Inflammatory processes play a critical role in almost all neurological disorders. These processes may perhaps not trigger the disease, but derailed inflammatory processes certainly play a critical role in progression of the disease and ultimately brain dysfunction. Inflammatory responses therefore have diagnostic value, are important as biomarkers of therapeutic efficiency and provide an opportunity to modify the progression of neurological disorders. Not surprisingly, inflammatory responses in the brain have received a great deal of attention. Rodent models play an indispensable role studies into the complex interaction between the peripheral immune system and the brain. Several models of neurological diseases are instrumental in these studies.


Several models available at Sylics are relevant in studies investigating effects on neuroinflammation. The acute MPTP-induced neurodegeneration model mimics dopaminergic cell loss as seen in Parkinson’s disease. Activation of the NLRP3 inflammasome in microglia plays a central role in dopaminergic neurodegeneration (see here).  Furthermore, in the mdx mouse model of Duchene Muscular Dystrophy available at Sylics, disease progression is significantly modified by interventions targeting the NLRP3 inflammasome activation (see here).


Transgenic APP/PS1 mice express mutations in APP and PS1 proteins that lead to early onset Alzheimer’s disease in humans. These mice show typical Abeta plaques in the cortex from the age of approximately 6 months onwards (see reference images). Besides Abeta plaques, typical hallmarks of neuroinflammation are seen in the brains of these mice. Microglia are the brains resident macrophages. These cells account for 10-15% of the cells in the brain and are normally small and distributed in a well-ordered fashion with numerous ramifications (see control wild-type mice). In the brains of APP/PS1 mice microglia show a reactive phenotype, characterized by a swollen cell body and retracted ramifications (Iba1 antibody).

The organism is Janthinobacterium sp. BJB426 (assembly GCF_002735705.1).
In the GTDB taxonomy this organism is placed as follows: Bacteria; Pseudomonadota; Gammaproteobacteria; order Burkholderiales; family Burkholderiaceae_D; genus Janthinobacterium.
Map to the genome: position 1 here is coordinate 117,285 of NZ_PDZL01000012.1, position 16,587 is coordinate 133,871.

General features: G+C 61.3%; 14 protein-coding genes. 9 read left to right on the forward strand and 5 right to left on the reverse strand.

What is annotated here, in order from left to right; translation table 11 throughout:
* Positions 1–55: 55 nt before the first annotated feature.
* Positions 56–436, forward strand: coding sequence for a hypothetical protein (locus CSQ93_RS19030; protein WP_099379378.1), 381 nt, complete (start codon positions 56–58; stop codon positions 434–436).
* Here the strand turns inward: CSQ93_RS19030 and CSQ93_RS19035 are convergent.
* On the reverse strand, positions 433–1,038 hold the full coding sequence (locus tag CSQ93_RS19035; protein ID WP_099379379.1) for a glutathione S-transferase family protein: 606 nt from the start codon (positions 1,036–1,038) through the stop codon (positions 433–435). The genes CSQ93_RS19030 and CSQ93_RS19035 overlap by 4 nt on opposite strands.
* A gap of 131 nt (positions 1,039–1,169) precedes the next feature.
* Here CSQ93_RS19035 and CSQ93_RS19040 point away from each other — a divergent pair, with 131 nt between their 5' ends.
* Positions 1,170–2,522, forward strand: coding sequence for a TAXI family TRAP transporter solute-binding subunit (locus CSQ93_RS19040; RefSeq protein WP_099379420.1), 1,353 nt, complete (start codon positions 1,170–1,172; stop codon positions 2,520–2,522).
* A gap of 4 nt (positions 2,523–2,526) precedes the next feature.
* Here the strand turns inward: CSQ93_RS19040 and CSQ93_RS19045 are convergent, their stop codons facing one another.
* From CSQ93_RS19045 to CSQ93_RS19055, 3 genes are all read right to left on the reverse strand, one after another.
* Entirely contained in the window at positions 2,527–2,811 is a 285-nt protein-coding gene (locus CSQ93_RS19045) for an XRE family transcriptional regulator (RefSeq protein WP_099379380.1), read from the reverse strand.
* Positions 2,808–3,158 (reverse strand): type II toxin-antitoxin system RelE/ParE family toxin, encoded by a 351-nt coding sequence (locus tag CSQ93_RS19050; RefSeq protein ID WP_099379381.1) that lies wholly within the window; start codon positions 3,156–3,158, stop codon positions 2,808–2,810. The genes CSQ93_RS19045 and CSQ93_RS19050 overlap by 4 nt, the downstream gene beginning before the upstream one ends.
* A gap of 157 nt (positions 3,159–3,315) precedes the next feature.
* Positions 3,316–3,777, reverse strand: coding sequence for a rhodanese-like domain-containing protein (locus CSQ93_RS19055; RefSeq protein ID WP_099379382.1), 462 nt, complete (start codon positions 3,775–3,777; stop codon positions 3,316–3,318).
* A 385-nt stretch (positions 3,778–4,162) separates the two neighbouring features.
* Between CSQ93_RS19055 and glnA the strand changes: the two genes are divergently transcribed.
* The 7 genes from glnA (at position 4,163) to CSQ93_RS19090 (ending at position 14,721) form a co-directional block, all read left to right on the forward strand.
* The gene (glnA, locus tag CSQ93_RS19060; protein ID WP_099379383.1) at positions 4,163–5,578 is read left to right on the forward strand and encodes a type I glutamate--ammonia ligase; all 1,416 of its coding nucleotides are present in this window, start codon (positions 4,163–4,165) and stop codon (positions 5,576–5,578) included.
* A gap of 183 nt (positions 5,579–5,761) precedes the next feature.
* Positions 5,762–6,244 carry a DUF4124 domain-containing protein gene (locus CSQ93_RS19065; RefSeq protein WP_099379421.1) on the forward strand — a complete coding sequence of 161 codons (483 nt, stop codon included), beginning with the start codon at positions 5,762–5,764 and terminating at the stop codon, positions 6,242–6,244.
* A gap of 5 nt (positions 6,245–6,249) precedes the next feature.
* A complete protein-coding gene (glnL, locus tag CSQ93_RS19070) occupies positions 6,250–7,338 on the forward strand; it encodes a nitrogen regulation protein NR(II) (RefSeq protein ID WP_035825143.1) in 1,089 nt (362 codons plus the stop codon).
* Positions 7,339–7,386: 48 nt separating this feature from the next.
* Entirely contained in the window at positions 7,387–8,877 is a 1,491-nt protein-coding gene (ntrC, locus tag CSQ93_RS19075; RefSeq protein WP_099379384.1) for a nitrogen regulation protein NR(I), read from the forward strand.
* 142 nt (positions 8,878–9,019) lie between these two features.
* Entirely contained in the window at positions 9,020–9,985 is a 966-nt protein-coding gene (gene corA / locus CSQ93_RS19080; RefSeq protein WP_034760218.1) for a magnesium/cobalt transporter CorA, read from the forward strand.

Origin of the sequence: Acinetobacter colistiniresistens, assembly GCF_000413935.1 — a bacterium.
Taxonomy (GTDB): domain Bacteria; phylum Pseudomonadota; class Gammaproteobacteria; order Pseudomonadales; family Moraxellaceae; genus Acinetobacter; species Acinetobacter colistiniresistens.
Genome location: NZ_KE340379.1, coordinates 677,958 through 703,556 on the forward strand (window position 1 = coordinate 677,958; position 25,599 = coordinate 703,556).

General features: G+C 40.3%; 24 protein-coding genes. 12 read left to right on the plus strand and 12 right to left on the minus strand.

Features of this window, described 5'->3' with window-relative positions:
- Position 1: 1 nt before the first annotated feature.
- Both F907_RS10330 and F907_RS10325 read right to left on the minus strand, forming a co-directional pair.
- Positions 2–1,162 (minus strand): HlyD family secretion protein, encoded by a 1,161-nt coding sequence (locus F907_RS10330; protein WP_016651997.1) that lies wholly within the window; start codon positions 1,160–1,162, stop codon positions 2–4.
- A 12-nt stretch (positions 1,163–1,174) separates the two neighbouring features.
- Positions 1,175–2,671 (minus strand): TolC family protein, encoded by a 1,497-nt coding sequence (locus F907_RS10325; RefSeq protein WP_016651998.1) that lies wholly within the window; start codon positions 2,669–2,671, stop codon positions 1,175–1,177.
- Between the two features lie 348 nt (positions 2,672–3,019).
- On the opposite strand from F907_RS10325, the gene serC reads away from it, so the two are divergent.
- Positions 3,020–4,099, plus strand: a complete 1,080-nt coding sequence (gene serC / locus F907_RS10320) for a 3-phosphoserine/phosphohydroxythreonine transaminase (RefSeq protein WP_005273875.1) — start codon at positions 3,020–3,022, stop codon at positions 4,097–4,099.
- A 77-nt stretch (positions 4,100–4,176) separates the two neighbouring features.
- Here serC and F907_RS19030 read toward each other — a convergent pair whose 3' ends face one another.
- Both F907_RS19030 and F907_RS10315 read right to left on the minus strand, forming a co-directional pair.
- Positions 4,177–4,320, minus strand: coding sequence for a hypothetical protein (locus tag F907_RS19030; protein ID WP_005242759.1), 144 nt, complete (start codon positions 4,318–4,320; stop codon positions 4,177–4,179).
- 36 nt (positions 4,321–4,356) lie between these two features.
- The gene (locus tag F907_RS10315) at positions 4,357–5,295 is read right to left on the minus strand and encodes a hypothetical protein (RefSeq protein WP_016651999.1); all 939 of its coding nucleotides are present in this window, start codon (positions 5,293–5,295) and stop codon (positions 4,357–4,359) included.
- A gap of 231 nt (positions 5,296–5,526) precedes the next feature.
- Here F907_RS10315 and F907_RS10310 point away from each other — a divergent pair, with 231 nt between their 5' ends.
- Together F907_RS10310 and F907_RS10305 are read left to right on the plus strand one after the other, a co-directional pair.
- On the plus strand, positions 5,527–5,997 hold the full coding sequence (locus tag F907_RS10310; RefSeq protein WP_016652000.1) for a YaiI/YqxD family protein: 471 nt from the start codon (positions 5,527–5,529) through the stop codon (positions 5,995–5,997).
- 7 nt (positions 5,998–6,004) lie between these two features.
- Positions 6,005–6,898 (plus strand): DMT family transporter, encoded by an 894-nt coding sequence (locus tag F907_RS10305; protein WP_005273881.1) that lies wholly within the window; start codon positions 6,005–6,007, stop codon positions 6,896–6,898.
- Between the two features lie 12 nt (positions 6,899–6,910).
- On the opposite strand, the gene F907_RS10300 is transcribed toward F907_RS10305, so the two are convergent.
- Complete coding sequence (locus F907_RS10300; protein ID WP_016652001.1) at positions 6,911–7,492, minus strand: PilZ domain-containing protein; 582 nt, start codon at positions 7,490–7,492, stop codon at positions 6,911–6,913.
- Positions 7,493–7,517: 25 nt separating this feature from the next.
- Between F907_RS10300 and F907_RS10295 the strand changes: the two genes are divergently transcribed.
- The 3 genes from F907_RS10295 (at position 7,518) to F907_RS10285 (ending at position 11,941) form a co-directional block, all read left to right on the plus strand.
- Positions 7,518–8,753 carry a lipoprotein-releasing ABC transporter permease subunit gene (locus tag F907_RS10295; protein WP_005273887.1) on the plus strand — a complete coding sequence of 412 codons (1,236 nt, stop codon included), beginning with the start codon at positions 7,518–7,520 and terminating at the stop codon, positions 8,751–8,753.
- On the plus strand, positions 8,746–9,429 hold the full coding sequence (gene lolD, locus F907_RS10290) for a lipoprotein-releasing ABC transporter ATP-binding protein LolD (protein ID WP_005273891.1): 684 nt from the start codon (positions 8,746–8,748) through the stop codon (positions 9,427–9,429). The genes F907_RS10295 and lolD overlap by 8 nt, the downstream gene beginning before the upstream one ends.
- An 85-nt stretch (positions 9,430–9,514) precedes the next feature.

Astrocytes are star shaped cells that provide essential support to neurons and synapses. Most astrocytes express GFAP at low levels under healthy conditions. Upon response to triggers in their proximity, reactive astrocytes upregulate GFAP leading to an increased number of GFAP cells. This increase in GFAP reactivity is seen in plaque bearing APP/PS1 mice in comparison with control wild type mice.

Besides the makers mentioned on this page, Sylics runs several immunohistochemical stainings routinely. Please reach out to us if you want to learn more about neuroinflammatory processes in the models described above, and how this may be relevant to your drug-discovery project.